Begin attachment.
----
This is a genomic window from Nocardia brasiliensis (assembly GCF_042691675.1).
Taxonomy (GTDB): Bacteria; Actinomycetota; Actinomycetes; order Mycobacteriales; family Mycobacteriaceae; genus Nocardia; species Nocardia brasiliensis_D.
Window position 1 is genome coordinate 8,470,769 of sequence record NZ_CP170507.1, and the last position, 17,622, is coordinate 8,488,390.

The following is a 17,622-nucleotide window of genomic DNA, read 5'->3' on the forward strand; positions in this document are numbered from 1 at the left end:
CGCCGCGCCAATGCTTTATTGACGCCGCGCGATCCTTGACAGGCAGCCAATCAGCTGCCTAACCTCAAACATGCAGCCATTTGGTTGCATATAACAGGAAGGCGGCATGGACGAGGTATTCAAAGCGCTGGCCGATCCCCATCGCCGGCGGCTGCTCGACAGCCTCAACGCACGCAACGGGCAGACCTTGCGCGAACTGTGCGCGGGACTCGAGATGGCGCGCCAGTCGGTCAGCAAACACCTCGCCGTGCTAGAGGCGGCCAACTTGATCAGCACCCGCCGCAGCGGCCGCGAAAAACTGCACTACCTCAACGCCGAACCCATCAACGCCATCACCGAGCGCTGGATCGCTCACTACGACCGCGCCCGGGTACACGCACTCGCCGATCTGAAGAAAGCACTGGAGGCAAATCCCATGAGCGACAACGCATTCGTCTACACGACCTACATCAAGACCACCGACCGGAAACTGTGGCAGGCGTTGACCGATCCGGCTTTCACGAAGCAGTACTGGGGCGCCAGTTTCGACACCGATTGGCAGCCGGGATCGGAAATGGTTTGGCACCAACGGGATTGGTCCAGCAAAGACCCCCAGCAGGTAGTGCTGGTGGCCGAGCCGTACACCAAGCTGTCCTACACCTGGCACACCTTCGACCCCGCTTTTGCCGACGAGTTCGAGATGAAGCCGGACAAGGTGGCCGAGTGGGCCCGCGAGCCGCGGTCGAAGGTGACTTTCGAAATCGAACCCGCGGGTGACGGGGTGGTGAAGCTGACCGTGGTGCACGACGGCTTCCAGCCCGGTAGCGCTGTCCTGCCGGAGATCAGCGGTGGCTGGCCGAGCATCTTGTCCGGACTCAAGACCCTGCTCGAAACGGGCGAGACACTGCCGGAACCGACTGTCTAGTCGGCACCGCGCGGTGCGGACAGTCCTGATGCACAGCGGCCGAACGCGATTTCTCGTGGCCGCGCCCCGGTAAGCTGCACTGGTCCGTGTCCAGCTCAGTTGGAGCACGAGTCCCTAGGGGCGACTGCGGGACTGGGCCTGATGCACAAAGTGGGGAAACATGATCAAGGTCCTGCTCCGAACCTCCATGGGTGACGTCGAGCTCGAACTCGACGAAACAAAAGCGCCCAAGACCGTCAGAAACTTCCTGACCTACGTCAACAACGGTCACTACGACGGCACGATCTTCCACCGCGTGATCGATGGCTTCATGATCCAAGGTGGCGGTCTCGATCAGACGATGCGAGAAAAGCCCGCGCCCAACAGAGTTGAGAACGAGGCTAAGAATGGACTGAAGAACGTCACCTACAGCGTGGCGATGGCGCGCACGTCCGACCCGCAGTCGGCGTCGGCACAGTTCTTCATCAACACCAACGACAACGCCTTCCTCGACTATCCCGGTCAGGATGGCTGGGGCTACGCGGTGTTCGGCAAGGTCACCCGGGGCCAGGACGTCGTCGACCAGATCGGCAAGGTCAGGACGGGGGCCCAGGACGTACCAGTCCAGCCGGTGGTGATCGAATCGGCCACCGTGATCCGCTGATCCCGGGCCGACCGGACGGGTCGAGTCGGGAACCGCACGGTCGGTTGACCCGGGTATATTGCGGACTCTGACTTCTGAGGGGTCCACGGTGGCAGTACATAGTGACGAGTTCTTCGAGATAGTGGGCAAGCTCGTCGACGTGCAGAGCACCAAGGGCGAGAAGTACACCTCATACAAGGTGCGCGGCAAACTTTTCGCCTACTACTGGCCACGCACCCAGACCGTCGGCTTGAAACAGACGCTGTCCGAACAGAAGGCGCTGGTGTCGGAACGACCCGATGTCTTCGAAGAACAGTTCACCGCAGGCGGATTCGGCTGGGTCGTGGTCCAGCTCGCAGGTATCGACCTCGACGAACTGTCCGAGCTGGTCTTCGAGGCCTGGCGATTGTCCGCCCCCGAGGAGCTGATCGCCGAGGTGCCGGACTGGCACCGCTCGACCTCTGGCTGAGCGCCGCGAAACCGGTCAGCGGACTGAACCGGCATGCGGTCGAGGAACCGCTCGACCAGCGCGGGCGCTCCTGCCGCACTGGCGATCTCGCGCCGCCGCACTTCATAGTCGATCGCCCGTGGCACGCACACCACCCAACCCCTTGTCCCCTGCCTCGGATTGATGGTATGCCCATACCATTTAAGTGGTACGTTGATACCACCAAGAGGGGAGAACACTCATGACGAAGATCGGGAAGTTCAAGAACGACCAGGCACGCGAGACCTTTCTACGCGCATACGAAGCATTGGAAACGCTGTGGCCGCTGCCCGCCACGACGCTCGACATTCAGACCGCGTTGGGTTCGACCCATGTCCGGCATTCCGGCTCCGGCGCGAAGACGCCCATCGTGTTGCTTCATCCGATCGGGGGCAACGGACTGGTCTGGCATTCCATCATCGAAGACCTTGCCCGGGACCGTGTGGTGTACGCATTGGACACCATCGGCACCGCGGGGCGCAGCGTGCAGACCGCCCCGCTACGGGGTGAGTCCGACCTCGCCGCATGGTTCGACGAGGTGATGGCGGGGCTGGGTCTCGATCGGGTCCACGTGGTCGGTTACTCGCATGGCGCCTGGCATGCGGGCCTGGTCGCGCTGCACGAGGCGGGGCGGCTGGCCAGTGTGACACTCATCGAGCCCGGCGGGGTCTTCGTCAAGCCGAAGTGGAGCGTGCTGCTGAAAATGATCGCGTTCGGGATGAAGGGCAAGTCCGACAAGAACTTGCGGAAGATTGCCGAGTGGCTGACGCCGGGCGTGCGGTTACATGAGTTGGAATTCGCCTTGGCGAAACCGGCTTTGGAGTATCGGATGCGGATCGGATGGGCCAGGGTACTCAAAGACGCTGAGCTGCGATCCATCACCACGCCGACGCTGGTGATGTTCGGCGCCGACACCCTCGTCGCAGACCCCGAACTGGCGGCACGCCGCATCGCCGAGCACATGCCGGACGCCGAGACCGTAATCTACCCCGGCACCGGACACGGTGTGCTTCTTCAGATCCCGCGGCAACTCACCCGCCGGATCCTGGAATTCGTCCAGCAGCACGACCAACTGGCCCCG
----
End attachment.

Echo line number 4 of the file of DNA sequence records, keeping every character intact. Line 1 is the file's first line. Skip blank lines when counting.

The following is a 17,622-nucleotide window of genomic DNA, read 5'->3' on the forward strand; positions in this document are numbered from 1 at the left end: